If only she weren't married to my brother, how I would love her.
My brother's new wife was both kind and beautfiul, moving with the kind of injured grace that you see in wild animals that have been wounded to the point where all they can do is limp. I have no idea where that idiot met someone so perfect, but he doesn't deserve her. That smug smile on his face reminds me of when we were children, and he thought that he'd done something I wouldn't be able to. He'd keep smiling like that... Right until I one-upped him every time. As I'll do this time.
She doesn't meet my gaze when I smile at her, and the thing I find myself wanting to write about most is her scent. I've always hated when people mention women as having the nicest scents almost naturally - but she does, oh, she does. It's unusual - she smells so strongly of gardenias in bloom, of freesia blossoms unfurled, that at first I felt that there must be a bouquet near by. But it's her - it has to be her, and the scent is too much to bear.
As for her voice, it isn't anything much - rather hoarse and unsuitable for a creature such as her - but she is fastidiously polite. Indeed, I don't think I've ever heard her ask for anything for herself; just statements to my brother, asking about his welfare and how he is feeling. He was still smiling, but staring at me - asking why I wasn't married, perhaps, or simply savoring his victory. For now - only for now.
Lounging about in the drawing room, I couldn't help but ask her where she'd come from. The direct question made her pause a bit, and my brother glowered a bit, but didn't interrupt - implying to me that he had no answer. He didn't know? Where his own wife had come from..? How very like my brother. As for she, her delicate eyelashes fluttered, caked behind far too much makeup; it marred her natural beauty.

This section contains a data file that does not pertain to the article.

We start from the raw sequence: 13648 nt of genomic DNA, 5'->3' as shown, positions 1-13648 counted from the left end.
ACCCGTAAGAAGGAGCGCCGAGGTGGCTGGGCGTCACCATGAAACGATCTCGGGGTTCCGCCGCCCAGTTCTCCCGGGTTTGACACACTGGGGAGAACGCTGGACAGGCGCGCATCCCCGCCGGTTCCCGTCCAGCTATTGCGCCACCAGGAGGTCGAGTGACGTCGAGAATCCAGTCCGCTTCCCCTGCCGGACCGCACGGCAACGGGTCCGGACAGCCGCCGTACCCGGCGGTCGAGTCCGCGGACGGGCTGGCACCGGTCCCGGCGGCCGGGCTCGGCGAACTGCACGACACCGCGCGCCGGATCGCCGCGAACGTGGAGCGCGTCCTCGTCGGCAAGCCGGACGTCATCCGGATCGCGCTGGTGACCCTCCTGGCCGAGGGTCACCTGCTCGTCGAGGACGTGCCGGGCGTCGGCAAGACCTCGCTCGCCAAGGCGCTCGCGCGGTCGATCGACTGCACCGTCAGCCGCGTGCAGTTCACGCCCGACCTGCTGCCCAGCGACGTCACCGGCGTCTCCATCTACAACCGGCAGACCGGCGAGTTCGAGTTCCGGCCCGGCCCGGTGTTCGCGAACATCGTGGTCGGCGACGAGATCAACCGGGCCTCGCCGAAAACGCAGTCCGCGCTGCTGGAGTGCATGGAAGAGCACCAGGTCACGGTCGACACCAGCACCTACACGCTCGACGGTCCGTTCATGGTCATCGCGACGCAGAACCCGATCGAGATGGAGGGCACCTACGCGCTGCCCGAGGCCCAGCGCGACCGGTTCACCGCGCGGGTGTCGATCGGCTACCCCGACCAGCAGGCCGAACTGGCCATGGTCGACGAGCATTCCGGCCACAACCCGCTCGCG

"I am afraid I don't know, madam." She replied in a quiet and raspy whisper, stroking her throat. Perhaps it was a condition? I will ask the doctors about it, when she was mine.
Then my brother said something protective and possessive and placed his hand on her shoulders, and she feigned to faint towards him. How dainty and how unnecessary. I shall tell her she has to put on no such airs of frailty around me - but at the time, I did think to myself that she looked so beautiful in repose.
"All right, that's enough stress on the blushing bride." My brother said forcefully, clearing the last remnents of our little celebration from the countertop. Wine glasses and cigarette butts alike mingled and disappeared from sight, leaving the room feeling oddly empty. What sort of afterparty consists only of a brother, a sister, and a newly-wed..? The bride shuffled frome one dainty bare foot to another, her voluminous and form-concealing dress hiding her from view.
"Yes... Please... I'd like to rest..." She murmured, and I swear that my heart skipped a beat - more feverishly happy words I've never heard. I wanted to tell her right then that she could rest wherever she liked - but prudence, my close compatriot, won out.
"Well, I would hardly want to be the one to get in the way of newlyweds; please, see yourselves out. I'll just have a bit more to drink, and perhaps write some - you know me!"